Cost-effectiveness analysis of SBRT versus IMRT: An emerging initial radiation treatment option for organ-confined prostate cancer

Joseph C. Hodges, Yair Lotan, Thomas P. Boike, Rhonda Benton, Alyson Barrier, Robert Timmerman

Research output: Contribution to journalArticle

11 Scopus citations

Abstract

Objectives: The purpose of this study is to compare the cost-effectiveness of 2 external beam radiation therapy techniques for treatment of lowto intermediate-risk prostate cancer: stereotactic body radiation therapy (SBRT) and intensitymodulated radiation therapy (IMRT). Materials and Methods: A Markov decision analysis model with probabilistic sensitivity analysis was designed with the various disease states of a 70-year-old patient with organ-confined prostate cancer to evaluate the cost-effectiveness of 2 external beam radiation treatment options. Results: The Monte Carlo simulation revealed that the mean cost and quality-adjusted life-years (QALYs) for SBRT and IMRT were $22,152 and 7.9 years and $35,431 and 7.9 years, respectively. The sensitivity analysis revealed that if the SBRT cohort experienced a decrease in quality of life of 4% or a decrease in efficacy of 6%, then SBRT would no longer dominate IMRT in cost-effectiveness. In fact, with these relaxed assumptions for SBRT, the incremental cost-effectiveness ratio of IMRT met the societal willingness to pay threshold of $50,000 per QALY. Conclusions: Compared with IMRT, SBRT for lowto intermediate-risk prostate cancer has great potential cost savings for our healthcare system payers and may improve access to radiation, increase patient convenience, and boost quality of life for patients. Our model suggests that the incremental cost-effectiveness ratio of IMRT compared with SBRT is highly sensitive to quality-oflife outcomes, which should be adequately and comparably measured in current and future prostate SBRT studies.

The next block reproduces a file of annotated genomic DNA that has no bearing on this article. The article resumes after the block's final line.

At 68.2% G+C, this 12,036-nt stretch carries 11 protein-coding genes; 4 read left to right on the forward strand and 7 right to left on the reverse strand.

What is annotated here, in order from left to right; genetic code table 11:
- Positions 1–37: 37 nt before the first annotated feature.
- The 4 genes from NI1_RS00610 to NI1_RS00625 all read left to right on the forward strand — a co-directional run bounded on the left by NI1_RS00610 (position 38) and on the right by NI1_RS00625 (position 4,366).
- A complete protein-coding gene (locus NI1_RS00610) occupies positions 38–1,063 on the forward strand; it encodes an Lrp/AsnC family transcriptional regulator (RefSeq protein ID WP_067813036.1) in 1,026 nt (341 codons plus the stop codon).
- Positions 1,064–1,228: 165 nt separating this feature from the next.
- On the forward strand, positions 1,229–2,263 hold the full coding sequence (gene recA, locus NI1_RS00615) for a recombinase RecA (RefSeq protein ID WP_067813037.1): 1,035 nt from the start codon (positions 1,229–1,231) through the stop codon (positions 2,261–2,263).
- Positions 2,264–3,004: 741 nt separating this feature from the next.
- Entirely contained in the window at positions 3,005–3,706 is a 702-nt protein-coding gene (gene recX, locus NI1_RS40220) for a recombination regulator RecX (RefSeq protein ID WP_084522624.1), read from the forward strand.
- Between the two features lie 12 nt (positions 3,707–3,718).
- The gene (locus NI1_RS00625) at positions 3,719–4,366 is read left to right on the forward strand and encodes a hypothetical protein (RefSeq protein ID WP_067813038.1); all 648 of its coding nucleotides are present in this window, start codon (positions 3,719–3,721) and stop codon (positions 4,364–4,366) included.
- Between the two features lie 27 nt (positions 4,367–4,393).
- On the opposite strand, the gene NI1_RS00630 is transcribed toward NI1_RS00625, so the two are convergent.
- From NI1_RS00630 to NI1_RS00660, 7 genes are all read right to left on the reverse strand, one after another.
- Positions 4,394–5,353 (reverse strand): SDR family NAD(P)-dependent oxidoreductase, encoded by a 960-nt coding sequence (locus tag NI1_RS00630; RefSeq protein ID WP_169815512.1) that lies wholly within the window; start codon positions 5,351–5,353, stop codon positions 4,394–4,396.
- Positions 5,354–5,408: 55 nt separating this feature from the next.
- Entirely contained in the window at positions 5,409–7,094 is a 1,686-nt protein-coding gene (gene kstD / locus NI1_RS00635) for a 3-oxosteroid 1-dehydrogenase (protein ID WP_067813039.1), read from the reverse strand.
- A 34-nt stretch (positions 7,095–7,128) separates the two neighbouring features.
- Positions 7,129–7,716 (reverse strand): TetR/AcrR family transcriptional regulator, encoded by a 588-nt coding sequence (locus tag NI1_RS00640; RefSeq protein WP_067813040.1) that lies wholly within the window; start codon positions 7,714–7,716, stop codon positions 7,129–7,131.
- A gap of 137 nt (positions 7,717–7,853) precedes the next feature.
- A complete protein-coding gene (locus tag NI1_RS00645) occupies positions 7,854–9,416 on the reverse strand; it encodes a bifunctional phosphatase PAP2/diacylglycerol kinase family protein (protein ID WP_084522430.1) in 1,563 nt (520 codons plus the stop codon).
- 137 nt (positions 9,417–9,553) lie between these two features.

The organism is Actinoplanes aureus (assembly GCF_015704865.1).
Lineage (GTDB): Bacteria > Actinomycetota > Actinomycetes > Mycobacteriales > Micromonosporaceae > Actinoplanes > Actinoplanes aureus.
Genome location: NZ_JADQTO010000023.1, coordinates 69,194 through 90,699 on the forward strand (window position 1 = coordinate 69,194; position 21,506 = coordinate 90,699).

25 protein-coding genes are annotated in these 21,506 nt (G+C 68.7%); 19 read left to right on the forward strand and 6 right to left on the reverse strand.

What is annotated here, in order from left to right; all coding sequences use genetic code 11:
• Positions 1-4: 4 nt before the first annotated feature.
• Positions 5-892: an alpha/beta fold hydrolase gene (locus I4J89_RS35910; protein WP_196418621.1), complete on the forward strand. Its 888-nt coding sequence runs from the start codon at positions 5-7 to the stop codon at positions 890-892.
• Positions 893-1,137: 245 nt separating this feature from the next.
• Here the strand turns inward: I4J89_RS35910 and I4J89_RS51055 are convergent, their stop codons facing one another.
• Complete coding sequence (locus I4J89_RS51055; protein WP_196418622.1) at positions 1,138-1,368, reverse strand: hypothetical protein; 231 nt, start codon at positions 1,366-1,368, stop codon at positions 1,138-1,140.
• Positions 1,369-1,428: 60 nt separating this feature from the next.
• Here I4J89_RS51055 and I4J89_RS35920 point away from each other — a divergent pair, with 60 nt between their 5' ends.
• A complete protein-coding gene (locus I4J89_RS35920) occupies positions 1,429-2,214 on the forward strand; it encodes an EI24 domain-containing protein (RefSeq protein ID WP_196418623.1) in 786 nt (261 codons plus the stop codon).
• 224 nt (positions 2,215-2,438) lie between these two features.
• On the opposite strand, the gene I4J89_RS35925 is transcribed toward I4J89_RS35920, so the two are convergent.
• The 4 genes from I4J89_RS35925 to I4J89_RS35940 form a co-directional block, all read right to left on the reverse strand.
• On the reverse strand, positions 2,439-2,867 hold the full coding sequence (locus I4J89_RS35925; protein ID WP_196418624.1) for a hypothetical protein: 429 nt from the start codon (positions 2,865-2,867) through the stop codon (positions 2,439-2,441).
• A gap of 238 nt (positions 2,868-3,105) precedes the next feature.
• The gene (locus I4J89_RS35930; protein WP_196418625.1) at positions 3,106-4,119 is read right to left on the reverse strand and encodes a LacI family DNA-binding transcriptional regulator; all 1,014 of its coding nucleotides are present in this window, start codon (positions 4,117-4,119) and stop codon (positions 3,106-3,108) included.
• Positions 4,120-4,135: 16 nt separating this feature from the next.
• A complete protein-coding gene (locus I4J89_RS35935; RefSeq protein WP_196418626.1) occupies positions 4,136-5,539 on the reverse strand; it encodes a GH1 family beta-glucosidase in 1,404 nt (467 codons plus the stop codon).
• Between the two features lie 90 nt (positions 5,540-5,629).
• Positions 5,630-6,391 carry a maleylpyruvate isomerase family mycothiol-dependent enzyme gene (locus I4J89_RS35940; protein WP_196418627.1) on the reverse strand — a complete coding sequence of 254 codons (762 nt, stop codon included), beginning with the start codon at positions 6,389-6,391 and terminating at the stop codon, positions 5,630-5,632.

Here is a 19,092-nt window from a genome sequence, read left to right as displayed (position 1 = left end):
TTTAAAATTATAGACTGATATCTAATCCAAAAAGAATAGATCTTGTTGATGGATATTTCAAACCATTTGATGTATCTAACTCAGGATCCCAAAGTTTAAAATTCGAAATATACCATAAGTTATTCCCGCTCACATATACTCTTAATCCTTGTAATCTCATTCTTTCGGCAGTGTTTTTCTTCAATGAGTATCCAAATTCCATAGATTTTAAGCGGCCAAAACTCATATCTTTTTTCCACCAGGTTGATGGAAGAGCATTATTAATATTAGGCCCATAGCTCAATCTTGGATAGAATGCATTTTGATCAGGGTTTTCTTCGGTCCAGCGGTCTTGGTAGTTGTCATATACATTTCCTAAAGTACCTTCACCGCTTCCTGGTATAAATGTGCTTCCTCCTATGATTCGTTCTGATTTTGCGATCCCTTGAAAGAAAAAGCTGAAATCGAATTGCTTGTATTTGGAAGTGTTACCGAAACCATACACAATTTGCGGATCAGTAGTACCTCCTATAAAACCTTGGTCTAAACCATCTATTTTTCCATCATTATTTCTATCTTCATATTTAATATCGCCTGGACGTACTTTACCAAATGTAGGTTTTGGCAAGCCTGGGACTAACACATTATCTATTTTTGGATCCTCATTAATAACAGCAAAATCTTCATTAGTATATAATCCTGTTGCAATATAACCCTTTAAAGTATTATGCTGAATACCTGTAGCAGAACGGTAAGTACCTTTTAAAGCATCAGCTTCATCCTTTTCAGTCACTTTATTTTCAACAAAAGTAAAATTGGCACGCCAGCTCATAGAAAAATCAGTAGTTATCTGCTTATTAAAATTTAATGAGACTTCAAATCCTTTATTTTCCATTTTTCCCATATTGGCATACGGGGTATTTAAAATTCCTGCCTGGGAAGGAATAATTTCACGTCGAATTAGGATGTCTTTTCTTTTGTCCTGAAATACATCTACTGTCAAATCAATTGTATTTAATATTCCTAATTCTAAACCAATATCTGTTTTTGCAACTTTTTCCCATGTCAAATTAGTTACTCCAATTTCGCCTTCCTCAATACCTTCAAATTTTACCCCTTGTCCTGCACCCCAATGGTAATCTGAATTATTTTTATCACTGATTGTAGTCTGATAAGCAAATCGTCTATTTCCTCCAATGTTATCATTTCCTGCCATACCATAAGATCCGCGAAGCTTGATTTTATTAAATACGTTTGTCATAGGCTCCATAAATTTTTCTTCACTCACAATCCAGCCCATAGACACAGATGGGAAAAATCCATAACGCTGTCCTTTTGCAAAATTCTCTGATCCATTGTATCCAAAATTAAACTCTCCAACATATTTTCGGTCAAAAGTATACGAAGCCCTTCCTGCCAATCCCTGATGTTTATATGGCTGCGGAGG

Original languageEnglish (US)
Pages (from-to)e186-e193
JournalAmerican Journal of Managed Care
Volume18
Issue number5
StatePublished - May 1 2012

ASJC Scopus subject areas

  • Health Policy

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